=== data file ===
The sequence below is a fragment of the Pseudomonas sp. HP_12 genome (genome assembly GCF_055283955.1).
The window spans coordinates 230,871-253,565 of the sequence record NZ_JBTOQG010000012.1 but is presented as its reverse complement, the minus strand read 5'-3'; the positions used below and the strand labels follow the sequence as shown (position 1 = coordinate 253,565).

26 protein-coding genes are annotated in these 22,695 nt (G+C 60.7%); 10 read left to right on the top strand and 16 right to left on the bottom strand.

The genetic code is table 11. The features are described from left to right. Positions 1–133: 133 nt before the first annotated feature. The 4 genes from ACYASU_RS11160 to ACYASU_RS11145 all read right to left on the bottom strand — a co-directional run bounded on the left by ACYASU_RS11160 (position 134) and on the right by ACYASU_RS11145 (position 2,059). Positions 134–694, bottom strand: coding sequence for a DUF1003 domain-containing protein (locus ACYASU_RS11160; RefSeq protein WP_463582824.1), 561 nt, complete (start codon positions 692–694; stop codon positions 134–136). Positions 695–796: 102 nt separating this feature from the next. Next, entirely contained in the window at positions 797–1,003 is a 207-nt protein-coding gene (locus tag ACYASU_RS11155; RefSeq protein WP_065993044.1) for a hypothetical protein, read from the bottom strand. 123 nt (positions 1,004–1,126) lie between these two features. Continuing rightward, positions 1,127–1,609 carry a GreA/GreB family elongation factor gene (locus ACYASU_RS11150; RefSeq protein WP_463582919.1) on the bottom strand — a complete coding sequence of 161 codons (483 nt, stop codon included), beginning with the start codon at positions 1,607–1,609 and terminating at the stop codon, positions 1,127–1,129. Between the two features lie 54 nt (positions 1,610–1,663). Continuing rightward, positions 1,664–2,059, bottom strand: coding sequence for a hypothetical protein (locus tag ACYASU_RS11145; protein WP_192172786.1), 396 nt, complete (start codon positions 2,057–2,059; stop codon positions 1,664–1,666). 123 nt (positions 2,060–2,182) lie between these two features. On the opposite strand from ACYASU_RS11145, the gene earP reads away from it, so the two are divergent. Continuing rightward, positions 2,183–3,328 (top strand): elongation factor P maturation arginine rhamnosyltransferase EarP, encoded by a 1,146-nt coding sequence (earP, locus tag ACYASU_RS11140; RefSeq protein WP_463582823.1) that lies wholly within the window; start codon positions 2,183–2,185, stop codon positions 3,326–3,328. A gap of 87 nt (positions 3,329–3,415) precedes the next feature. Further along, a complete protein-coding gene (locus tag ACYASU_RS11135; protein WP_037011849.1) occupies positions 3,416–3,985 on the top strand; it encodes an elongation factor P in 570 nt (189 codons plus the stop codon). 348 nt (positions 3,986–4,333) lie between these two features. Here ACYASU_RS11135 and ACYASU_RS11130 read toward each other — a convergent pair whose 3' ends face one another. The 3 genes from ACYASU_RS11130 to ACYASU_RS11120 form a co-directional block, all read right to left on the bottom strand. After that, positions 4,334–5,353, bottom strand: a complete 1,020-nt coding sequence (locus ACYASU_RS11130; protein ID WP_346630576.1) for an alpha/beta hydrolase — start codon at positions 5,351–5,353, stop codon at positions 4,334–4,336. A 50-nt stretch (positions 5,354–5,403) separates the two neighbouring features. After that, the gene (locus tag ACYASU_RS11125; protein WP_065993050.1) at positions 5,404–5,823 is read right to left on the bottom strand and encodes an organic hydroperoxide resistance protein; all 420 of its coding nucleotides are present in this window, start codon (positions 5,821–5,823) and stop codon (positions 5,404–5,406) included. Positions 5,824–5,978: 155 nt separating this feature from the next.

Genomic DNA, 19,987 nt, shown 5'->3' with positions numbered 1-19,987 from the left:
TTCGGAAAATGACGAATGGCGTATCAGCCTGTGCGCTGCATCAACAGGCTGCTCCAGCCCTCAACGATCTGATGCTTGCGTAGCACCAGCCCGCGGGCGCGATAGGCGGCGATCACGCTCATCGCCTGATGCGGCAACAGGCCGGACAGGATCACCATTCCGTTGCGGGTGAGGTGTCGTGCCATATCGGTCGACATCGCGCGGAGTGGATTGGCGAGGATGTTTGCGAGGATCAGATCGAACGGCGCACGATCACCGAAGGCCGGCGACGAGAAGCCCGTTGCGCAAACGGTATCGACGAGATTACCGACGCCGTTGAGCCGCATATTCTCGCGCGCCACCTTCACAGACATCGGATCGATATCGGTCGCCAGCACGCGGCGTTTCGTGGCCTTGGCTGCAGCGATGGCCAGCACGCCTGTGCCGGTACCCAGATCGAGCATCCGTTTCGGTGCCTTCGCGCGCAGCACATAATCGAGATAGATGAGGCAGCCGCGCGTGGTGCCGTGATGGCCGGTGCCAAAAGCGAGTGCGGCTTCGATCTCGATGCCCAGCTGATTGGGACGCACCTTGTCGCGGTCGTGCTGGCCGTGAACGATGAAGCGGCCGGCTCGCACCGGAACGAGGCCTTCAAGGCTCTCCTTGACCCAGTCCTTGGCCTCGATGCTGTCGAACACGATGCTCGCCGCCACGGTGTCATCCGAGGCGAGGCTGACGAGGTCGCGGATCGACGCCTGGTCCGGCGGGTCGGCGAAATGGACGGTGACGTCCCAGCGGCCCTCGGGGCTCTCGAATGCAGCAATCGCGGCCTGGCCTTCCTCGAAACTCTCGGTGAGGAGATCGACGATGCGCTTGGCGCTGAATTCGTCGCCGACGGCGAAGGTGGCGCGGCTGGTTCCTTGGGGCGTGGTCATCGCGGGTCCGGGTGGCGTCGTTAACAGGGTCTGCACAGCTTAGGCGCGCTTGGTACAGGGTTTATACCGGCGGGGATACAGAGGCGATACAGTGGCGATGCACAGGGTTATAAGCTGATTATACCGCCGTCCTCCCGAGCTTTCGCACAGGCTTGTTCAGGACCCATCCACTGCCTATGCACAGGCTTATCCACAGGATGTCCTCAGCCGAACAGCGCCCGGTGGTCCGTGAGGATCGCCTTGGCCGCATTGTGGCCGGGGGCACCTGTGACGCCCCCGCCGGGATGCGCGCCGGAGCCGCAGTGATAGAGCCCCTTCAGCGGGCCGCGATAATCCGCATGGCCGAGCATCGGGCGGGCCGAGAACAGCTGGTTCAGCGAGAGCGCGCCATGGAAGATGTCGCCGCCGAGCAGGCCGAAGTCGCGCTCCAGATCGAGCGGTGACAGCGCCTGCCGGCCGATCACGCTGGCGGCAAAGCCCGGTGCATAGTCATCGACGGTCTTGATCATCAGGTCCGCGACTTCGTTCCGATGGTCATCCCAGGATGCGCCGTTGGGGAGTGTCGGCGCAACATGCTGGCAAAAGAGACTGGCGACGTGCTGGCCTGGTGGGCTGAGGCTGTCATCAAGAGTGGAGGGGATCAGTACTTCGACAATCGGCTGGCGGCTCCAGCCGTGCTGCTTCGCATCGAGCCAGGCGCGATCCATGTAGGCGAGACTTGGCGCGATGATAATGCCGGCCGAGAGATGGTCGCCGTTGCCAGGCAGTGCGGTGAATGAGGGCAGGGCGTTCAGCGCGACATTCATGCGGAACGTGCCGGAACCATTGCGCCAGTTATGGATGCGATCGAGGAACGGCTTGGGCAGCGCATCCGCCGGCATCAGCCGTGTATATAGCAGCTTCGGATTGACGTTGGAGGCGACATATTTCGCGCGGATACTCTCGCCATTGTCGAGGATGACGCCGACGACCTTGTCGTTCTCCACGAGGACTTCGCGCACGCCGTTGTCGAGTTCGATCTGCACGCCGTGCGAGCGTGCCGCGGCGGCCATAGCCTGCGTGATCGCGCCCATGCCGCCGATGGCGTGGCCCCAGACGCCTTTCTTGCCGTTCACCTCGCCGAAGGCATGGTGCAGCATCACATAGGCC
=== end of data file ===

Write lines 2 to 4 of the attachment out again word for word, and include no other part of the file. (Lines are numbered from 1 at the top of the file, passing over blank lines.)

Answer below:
The window spans coordinates 230,871-253,565 of the sequence record NZ_JBTOQG010000012.1 but is presented as its reverse complement, the minus strand read 5'-3'; the positions used below and the strand labels follow the sequence as shown (position 1 = coordinate 253,565).

26 protein-coding genes are annotated in these 22,695 nt (G+C 60.7%); 10 read left to right on the top strand and 16 right to left on the bottom strand.

The genetic code is table 11. The features are described from left to right. Positions 1–133: 133 nt before the first annotated feature. The 4 genes from ACYASU_RS11160 to ACYASU_RS11145 all read right to left on the bottom strand — a co-directional run bounded on the left by ACYASU_RS11160 (position 134) and on the right by ACYASU_RS11145 (position 2,059). Positions 134–694, bottom strand: coding sequence for a DUF1003 domain-containing protein (locus ACYASU_RS11160; RefSeq protein WP_463582824.1), 561 nt, complete (start codon positions 692–694; stop codon positions 134–136). Positions 695–796: 102 nt separating this feature from the next. Next, entirely contained in the window at positions 797–1,003 is a 207-nt protein-coding gene (locus tag ACYASU_RS11155; RefSeq protein WP_065993044.1) for a hypothetical protein, read from the bottom strand. 123 nt (positions 1,004–1,126) lie between these two features. Continuing rightward, positions 1,127–1,609 carry a GreA/GreB family elongation factor gene (locus ACYASU_RS11150; RefSeq protein WP_463582919.1) on the bottom strand — a complete coding sequence of 161 codons (483 nt, stop codon included), beginning with the start codon at positions 1,607–1,609 and terminating at the stop codon, positions 1,127–1,129. Between the two features lie 54 nt (positions 1,610–1,663). Continuing rightward, positions 1,664–2,059, bottom strand: coding sequence for a hypothetical protein (locus tag ACYASU_RS11145; protein WP_192172786.1), 396 nt, complete (start codon positions 2,057–2,059; stop codon positions 1,664–1,666). 123 nt (positions 2,060–2,182) lie between these two features. On the opposite strand from ACYASU_RS11145, the gene earP reads away from it, so the two are divergent. Continuing rightward, positions 2,183–3,328 (top strand): elongation factor P maturation arginine rhamnosyltransferase EarP, encoded by a 1,146-nt coding sequence (earP, locus tag ACYASU_RS11140; RefSeq protein WP_463582823.1) that lies wholly within the window; start codon positions 2,183–2,185, stop codon positions 3,326–3,328. A gap of 87 nt (positions 3,329–3,415) precedes the next feature. Further along, a complete protein-coding gene (locus tag ACYASU_RS11135; protein WP_037011849.1) occupies positions 3,416–3,985 on the top strand; it encodes an elongation factor P in 570 nt (189 codons plus the stop codon). 348 nt (positions 3,986–4,333) lie between these two features. Here ACYASU_RS11135 and ACYASU_RS11130 read toward each other — a convergent pair whose 3' ends face one another. The 3 genes from ACYASU_RS11130 to ACYASU_RS11120 form a co-directional block, all read right to left on the bottom strand. After that, positions 4,334–5,353, bottom strand: a complete 1,020-nt coding sequence (locus ACYASU_RS11130; protein ID WP_346630576.1) for an alpha/beta hydrolase — start codon at positions 5,351–5,353, stop codon at positions 4,334–4,336. A 50-nt stretch (positions 5,354–5,403) separates the two neighbouring features. After that, the gene (locus tag ACYASU_RS11125; protein WP_065993050.1) at positions 5,404–5,823 is read right to left on the bottom strand and encodes an organic hydroperoxide resistance protein; all 420 of its coding nucleotides are present in this window, start codon (positions 5,821–5,823) and stop codon (positions 5,404–5,406) included. Positions 5,824–5,978: 155 nt separating this feature from the next.